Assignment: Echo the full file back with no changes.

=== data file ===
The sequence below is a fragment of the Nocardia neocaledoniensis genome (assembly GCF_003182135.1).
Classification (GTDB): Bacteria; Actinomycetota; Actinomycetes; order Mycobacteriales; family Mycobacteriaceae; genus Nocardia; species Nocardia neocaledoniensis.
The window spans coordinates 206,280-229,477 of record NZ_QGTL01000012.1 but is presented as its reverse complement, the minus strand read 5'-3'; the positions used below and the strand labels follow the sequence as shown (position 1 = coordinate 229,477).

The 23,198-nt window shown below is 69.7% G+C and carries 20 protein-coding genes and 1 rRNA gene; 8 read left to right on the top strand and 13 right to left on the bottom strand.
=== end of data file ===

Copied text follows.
The sequence below is a fragment of the Nocardia neocaledoniensis genome (assembly GCF_003182135.1).
Classification (GTDB): Bacteria; Actinomycetota; Actinomycetes; order Mycobacteriales; family Mycobacteriaceae; genus Nocardia; species Nocardia neocaledoniensis.
The window spans coordinates 206,280-229,477 of record NZ_QGTL01000012.1 but is presented as its reverse complement, the minus strand read 5'-3'; the positions used below and the strand labels follow the sequence as shown (position 1 = coordinate 229,477).

The 23,198-nt window shown below is 69.7% G+C and carries 20 protein-coding genes and 1 rRNA gene; 8 read left to right on the top strand and 13 right to left on the bottom strand.